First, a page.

Introduced by Lucasta Miller
Illustrated by Anne Yvonne Gilbert
Polidori's grisly tale of a monstrous yet strangely alluring demon - the first vampire. Accompanied by 11 other ghoulish stories.
On a stormy night in June 1816, Lord Byron and his physician John Polidori hosted a gathering at the Villa Diodati, a manor house by Lake Geneva. Among the guests were Percy Bysshe Shelley and his future wife, Mary Godwin. The conversation turned to ghost stories, and as they dared each other to tell ever-more gruesome and spine-tingling tales, they created two of the most enduring figures of the gothic horror genre. Mary Shelley’s Frankenstein was born, while Polidori created the grisly tale that would make him the father of the vampire genre.
The Vampyre tells of a monstrous demon – mirthless, cold and ashen-skinned, and yet possessed of an eloquence and beauty that proves fatally alluring to those who fall under the gaze of his ‘dead grey eye’. The predecessor of Bram Stoker’s Dracula, Lord Ruthven embodies a seductive evil that inhabits our fantasies and fears no less today than it did two centuries ago.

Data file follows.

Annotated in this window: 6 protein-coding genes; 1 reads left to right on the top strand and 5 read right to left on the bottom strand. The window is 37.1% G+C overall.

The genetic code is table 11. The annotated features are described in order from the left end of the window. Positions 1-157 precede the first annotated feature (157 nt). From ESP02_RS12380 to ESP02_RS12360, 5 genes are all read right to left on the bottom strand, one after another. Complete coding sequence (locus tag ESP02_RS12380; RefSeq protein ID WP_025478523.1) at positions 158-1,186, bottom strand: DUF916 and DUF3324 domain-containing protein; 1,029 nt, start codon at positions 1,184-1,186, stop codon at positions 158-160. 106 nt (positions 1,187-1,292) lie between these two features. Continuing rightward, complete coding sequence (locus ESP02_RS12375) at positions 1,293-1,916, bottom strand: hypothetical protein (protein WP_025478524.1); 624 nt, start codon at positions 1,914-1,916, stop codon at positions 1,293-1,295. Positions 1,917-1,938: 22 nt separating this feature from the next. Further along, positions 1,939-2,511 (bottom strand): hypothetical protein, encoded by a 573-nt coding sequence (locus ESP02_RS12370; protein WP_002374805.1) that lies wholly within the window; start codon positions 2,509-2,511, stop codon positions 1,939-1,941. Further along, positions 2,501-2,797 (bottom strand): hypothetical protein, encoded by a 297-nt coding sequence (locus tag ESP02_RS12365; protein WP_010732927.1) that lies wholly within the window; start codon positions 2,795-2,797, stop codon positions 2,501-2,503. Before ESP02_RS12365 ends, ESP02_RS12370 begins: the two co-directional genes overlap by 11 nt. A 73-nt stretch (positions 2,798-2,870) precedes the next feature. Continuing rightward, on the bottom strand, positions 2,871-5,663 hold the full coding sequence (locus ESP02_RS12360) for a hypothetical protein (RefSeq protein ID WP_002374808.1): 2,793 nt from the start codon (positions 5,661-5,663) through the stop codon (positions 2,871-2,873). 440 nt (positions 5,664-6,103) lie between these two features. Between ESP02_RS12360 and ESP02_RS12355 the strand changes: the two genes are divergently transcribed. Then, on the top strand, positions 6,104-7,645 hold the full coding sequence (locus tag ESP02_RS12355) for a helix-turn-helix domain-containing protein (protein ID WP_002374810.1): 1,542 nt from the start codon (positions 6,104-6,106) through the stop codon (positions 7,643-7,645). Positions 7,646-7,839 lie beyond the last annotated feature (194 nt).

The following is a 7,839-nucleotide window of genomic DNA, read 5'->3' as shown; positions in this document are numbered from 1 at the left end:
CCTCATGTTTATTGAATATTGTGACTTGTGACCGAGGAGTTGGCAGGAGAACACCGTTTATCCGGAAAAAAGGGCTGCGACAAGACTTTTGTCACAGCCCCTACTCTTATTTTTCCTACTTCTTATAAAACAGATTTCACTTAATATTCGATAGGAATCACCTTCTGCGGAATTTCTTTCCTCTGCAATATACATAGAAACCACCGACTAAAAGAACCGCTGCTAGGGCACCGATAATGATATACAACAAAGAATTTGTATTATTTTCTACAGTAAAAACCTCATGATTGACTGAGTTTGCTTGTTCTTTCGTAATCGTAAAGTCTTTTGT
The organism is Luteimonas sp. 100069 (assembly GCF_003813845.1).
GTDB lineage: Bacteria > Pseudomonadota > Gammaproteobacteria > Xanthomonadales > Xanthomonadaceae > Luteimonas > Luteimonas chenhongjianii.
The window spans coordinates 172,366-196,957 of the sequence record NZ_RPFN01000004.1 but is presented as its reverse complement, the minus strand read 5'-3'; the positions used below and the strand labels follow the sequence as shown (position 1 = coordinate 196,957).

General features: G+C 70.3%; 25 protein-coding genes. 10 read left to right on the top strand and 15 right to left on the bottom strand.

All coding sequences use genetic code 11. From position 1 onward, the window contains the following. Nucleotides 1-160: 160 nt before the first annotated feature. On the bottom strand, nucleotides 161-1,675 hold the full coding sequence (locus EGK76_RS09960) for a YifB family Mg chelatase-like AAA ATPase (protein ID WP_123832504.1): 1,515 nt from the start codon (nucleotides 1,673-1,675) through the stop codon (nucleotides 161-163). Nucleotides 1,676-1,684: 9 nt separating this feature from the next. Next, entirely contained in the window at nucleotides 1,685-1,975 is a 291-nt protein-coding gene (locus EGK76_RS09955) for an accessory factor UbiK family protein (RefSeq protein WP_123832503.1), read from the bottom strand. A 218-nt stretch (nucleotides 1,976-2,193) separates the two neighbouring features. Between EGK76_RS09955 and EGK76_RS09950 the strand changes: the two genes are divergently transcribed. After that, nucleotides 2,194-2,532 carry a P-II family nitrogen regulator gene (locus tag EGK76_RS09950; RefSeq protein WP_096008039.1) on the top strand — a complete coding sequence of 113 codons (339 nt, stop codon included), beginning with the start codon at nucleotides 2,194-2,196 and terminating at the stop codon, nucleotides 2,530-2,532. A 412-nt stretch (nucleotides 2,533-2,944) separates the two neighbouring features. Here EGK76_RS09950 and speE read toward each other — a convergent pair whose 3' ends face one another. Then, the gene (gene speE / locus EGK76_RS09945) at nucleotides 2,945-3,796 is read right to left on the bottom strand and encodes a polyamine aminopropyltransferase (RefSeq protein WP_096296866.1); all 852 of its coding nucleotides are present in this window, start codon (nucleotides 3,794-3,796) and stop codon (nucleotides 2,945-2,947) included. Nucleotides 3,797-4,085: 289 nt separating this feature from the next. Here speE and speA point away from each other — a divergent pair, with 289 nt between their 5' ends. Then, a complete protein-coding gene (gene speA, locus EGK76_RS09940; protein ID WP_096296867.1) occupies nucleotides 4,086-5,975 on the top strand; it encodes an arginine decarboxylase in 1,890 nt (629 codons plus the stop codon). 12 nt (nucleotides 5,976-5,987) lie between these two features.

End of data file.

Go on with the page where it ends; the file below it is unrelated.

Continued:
This collection presents The Vampyre alongside 11 ghoulish stories, also written in the 19th century. Letitia E. Landon's ‘The Bride of Lindorf ’ is a suspenseful tale that follows the steps of its young hero through creaking forests, ominous storms and secret stairwells, towards an irresistible encounter that will unearth a terrible, life-changing secret. Joseph Sheridan Le Fanu’s ‘Passage in the Secret History of an Irish Countess’, which he later extended to form the novel Uncle Silas, is a chilling murder story. In ‘The Lady with the Velvet Collar’ by Washington Irving, a German student is intoxicated by a woman of ‘transcendent beauty’, discovering too late that she is not what she seems. Lucasta Miller describes the ineluctable draw of these macabre tales in her introduction, while Anne Yvonne Gilbert’s superb illustrations evoke the interplay of innocence and evil, romance and terror, vitality and death.
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Review by JuggleEwok on 23rd Jan 2013
"This book is an excellent, if imperfect, collection of stories. The illustrations are dazzling and the cover is gorgeous. I've been a member here for a few years and I'd say this is probably one of my..." [read more]